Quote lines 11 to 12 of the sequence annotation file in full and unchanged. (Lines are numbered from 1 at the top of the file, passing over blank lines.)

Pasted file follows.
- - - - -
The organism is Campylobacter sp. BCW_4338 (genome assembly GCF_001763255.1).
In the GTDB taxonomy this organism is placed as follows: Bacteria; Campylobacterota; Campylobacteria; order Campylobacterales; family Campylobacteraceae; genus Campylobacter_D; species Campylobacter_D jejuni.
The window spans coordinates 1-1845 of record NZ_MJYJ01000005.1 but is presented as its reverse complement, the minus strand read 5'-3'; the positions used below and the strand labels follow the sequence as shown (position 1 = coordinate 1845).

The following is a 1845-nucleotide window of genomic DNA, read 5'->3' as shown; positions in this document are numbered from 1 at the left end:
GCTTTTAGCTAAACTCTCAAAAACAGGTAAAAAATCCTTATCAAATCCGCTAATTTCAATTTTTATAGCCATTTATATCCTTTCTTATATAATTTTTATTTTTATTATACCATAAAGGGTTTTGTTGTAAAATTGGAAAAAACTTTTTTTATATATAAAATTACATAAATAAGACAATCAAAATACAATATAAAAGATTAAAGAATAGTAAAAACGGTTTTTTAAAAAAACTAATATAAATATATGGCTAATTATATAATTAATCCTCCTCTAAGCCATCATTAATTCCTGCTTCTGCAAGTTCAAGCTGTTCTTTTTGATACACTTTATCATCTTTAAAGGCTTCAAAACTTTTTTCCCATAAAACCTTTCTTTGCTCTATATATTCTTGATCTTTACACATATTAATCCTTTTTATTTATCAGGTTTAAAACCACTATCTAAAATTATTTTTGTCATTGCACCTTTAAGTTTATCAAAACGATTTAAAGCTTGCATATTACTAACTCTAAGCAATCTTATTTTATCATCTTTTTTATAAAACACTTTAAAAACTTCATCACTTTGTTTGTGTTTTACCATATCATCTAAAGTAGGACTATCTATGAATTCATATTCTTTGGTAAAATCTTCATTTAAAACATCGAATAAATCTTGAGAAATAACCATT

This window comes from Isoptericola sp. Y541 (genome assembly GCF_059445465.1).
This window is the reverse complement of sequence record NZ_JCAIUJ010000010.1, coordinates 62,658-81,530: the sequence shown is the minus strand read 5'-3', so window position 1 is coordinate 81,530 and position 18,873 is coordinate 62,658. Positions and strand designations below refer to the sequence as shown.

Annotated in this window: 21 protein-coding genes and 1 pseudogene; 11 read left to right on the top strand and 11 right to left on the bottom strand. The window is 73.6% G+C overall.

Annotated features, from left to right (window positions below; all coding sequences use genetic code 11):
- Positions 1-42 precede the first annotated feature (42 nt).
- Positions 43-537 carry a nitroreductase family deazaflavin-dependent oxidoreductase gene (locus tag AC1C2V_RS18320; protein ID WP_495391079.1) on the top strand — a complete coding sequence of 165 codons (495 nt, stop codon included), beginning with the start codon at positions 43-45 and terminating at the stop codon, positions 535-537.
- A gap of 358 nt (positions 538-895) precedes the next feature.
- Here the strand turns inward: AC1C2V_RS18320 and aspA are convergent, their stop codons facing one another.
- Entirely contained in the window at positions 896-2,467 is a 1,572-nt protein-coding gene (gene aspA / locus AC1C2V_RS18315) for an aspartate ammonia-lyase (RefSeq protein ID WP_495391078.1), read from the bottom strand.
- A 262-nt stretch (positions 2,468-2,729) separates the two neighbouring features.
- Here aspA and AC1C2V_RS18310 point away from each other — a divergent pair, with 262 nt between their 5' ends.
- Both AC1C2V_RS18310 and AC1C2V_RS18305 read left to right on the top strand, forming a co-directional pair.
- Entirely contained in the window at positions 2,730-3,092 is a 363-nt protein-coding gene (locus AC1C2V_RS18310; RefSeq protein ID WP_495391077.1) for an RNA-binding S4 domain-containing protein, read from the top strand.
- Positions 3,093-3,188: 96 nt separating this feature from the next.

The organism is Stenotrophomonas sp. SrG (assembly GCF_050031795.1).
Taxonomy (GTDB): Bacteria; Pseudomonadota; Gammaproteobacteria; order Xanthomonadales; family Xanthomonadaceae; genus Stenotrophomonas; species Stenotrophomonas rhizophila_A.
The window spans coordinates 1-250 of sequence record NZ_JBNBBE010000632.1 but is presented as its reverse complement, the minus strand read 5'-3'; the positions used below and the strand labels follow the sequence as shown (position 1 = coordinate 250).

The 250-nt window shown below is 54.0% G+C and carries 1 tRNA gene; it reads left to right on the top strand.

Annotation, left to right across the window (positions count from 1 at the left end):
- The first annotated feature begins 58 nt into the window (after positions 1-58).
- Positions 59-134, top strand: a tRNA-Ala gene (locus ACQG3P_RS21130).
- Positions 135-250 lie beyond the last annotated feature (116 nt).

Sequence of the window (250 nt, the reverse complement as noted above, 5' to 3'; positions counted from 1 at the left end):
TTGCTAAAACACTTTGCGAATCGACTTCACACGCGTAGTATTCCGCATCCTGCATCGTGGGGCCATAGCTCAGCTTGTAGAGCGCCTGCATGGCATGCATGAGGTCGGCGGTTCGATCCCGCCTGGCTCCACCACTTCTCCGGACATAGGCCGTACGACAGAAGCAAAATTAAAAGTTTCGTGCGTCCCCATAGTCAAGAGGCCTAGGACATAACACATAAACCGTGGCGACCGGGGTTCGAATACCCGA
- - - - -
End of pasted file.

- Positions 43-537 carry a nitroreductase family deazaflavin-dependent oxidoreductase gene (locus tag AC1C2V_RS18320; protein ID WP_495391079.1) on the top strand — a complete coding sequence of 165 codons (495 nt, stop codon included), beginning with the start codon at positions 43-45 and terminating at the stop codon, positions 535-537.
- A gap of 358 nt (positions 538-895) precedes the next feature.